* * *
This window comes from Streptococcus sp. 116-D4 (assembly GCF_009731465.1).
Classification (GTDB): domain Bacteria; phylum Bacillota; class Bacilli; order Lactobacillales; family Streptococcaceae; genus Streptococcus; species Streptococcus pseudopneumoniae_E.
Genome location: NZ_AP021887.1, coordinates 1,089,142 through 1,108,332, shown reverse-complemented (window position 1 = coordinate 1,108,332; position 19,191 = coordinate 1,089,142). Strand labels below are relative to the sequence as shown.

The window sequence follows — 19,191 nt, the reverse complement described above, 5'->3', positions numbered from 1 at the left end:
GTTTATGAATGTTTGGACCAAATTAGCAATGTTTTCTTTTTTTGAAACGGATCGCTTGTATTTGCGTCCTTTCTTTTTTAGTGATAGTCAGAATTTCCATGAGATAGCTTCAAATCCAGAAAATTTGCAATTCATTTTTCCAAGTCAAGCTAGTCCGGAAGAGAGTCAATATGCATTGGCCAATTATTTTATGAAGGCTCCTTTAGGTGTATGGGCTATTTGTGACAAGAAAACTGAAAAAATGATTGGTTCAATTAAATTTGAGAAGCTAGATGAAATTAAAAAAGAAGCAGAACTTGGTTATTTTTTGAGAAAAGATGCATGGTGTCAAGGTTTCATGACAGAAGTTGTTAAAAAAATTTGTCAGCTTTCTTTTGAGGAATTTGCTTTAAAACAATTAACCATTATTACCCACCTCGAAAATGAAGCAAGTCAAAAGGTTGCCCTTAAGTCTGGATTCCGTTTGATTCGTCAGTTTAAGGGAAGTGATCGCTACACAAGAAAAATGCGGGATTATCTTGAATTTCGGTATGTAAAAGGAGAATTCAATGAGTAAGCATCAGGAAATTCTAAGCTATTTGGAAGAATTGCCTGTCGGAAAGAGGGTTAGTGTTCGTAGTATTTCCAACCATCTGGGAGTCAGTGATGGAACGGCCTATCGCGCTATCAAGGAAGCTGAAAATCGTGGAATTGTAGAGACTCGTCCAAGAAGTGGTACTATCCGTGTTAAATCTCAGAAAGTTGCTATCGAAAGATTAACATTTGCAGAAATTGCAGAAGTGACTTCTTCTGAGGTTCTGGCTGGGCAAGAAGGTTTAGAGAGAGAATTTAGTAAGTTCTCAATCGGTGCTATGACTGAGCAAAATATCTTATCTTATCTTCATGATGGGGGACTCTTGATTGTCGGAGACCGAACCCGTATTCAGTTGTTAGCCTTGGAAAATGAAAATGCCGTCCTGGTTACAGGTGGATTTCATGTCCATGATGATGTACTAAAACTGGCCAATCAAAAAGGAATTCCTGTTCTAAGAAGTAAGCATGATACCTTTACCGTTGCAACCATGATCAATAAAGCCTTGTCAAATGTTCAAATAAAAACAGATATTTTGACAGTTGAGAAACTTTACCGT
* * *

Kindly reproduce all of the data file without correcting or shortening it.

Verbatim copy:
This window comes from Streptococcus sp. 116-D4 (assembly GCF_009731465.1).
Classification (GTDB): domain Bacteria; phylum Bacillota; class Bacilli; order Lactobacillales; family Streptococcaceae; genus Streptococcus; species Streptococcus pseudopneumoniae_E.
Genome location: NZ_AP021887.1, coordinates 1,089,142 through 1,108,332, shown reverse-complemented (window position 1 = coordinate 1,108,332; position 19,191 = coordinate 1,089,142). Strand labels below are relative to the sequence as shown.

The window sequence follows — 19,191 nt, the reverse complement described above, 5'->3', positions numbered from 1 at the left end:
GTTTATGAATGTTTGGACCAAATTAGCAATGTTTTCTTTTTTTGAAACGGATCGCTTGTATTTGCGTCCTTTCTTTTTTAGTGATAGTCAGAATTTCCATGAGATAGCTTCAAATCCAGAAAATTTGCAATTCATTTTTCCAAGTCAAGCTAGTCCGGAAGAGAGTCAATATGCATTGGCCAATTATTTTATGAAGGCTCCTTTAGGTGTATGGGCTATTTGTGACAAGAAAACTGAAAAAATGATTGGTTCAATTAAATTTGAGAAGCTAGATGAAATTAAAAAAGAAGCAGAACTTGGTTATTTTTTGAGAAAAGATGCATGGTGTCAAGGTTTCATGACAGAAGTTGTTAAAAAAATTTGTCAGCTTTCTTTTGAGGAATTTGCTTTAAAACAATTAACCATTATTACCCACCTCGAAAATGAAGCAAGTCAAAAGGTTGCCCTTAAGTCTGGATTCCGTTTGATTCGTCAGTTTAAGGGAAGTGATCGCTACACAAGAAAAATGCGGGATTATCTTGAATTTCGGTATGTAAAAGGAGAATTCAATGAGTAAGCATCAGGAAATTCTAAGCTATTTGGAAGAATTGCCTGTCGGAAAGAGGGTTAGTGTTCGTAGTATTTCCAACCATCTGGGAGTCAGTGATGGAACGGCCTATCGCGCTATCAAGGAAGCTGAAAATCGTGGAATTGTAGAGACTCGTCCAAGAAGTGGTACTATCCGTGTTAAATCTCAGAAAGTTGCTATCGAAAGATTAACATTTGCAGAAATTGCAGAAGTGACTTCTTCTGAGGTTCTGGCTGGGCAAGAAGGTTTAGAGAGAGAATTTAGTAAGTTCTCAATCGGTGCTATGACTGAGCAAAATATCTTATCTTATCTTCATGATGGGGGACTCTTGATTGTCGGAGACCGAACCCGTATTCAGTTGTTAGCCTTGGAAAATGAAAATGCCGTCCTGGTTACAGGTGGATTTCATGTCCATGATGATGTACTAAAACTGGCCAATCAAAAAGGAATTCCTGTTCTAAGAAGTAAGCATGATACCTTTACCGTTGCAACCATGATCAATAAAGCCTTGTCAAATGTTCAAATAAAAACAGATATTTTGACAGTTGAGAAACTTTACCGT